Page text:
Re: networking problem and philosophy
On Mon, 2003-03-03 at 13:25, David Z Maze wrote:
> Bret Comstock Waldow <email@example.com> writes:
> > I'm trying to get Debian going on my Thinkpad T21, and synchronize with
> > my Sony Clie PDA.
> (This works fine for me, but I always build my own kernel. I've had
> better luck using coldsync than pilot-link, and the first sync always
I have an NX70V, which seems not so well supported yet. The best page
I've found on the subject suggests a 2.4.20 kernel with a usb-visor
patch, which led me to making a new kernel...
> > I'm using the kernel-package and make-kpkg tools as shown in the Debian
> > manual, and that part seems to work. I've got a kernel that may have
> > what I need to sync my PDA.
> > But it won't give me my network access.
> > I've looked a bit at the 'netenv' stuff, and it seems to have created
> > hard definitions of my network settings in /etc/netenv. I chose during
> > install to use DHCP when it asked - the netenv settings don't seem to
> > reflect this.
> Hmm. Is there anything informative in /etc/network/interfaces (the
> "normal" place for network settings under Debian)? You also might try
> running your DHCP client by hand, and seeing if that works. Also,
> check that your kernel configuration includes a driver for your
> network card. I think the "Socket Filtering" option (CONFIG_FILTER)
> is also required to use DHCP, even though that's not obvious from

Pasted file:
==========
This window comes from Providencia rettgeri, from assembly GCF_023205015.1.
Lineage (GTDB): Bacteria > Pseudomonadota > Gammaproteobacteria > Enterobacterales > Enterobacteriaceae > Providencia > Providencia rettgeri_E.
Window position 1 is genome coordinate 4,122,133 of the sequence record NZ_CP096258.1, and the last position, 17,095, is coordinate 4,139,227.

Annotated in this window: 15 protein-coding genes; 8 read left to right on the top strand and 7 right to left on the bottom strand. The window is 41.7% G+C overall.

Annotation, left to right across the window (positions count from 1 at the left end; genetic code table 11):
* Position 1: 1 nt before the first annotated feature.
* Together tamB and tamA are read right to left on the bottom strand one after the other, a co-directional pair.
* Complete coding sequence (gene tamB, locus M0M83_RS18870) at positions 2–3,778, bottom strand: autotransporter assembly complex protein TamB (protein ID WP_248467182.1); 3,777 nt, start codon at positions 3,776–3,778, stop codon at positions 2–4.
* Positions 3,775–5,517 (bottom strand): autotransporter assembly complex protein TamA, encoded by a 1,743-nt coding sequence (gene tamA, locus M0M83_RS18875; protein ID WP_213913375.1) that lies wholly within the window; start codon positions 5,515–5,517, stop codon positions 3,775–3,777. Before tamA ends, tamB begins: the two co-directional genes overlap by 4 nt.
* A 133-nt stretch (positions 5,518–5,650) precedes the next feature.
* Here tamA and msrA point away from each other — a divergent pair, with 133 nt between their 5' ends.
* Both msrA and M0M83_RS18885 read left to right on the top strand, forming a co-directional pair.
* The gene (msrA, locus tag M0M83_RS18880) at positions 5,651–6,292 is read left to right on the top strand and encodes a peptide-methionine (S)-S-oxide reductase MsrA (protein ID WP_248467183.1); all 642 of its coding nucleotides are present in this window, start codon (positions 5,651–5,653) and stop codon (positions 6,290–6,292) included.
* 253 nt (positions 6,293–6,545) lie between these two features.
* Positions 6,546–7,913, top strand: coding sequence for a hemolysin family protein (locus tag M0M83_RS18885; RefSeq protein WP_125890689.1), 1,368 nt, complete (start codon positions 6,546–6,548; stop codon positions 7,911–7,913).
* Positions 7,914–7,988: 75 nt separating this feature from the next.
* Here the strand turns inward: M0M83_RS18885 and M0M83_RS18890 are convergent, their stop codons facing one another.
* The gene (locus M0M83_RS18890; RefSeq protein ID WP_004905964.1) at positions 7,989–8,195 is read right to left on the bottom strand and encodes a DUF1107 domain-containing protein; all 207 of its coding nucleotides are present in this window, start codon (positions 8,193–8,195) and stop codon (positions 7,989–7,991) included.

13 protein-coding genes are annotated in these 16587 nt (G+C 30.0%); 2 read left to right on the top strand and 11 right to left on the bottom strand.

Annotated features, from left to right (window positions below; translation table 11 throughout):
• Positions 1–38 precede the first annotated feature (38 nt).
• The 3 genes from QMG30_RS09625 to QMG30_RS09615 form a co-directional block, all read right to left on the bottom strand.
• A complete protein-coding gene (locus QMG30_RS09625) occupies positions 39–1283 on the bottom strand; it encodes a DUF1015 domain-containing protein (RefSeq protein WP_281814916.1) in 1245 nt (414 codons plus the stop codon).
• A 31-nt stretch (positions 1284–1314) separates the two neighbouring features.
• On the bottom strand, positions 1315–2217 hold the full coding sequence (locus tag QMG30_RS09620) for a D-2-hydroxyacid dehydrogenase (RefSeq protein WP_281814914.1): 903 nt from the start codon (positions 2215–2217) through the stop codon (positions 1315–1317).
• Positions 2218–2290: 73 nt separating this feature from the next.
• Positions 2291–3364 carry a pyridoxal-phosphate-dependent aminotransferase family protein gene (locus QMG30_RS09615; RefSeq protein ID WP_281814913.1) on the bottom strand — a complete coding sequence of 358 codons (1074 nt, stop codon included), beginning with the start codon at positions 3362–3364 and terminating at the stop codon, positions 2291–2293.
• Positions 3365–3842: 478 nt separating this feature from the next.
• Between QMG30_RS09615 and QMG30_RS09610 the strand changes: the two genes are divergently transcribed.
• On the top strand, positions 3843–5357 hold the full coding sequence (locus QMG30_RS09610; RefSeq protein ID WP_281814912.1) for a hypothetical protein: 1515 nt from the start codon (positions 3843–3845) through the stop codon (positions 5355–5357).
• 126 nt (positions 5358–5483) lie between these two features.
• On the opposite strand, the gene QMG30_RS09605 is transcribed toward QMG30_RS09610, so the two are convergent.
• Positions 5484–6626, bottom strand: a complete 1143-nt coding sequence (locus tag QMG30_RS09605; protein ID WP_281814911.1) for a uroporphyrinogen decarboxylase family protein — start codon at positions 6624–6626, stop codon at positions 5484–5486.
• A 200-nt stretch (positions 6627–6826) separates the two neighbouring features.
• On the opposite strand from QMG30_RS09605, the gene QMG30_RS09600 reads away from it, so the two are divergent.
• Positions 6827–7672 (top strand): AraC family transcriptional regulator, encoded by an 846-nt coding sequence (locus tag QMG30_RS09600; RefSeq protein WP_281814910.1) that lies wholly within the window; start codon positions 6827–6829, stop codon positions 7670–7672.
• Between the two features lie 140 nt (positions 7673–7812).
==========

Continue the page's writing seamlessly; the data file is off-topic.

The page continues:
> anything in the kernel configuration.
I'll switch back to Debian to try this (I have my mail in Evolution in
Redhat, and I don't want to get mail in two places).
I'll send the answer in a separate mail.
> If you're always using DHCP and never a static address, netenv is
> probably unnecessary. There's the minor question of whether your
> network card is PCMCIA or not, but the basic Debian tools deal fine
> with the case where you have a single network card that always gets
> brought up using an address from DHCP.
The network card is the built-in Intel EtherExpress100. I'm getting my
connection now via a home 4 port router on a cable modem. Other times I
might use dial-up or such. In general I would think DHCP will
accommodate me while I have time to study up on networking more so I can
change the configuration later if needed.
Given that Debian is already installed, how do I get netenv out of the
loop? And make sure DHCP is in place? If it's not trivial for a newbie
to do this (or for you to describe it), I can install Debian again
(practice makes permanent). If so, will it be sufficient to say "yes"
to DHCP and "no" to netenv when the questions are presented? Or might
there be other items to respond to in the install?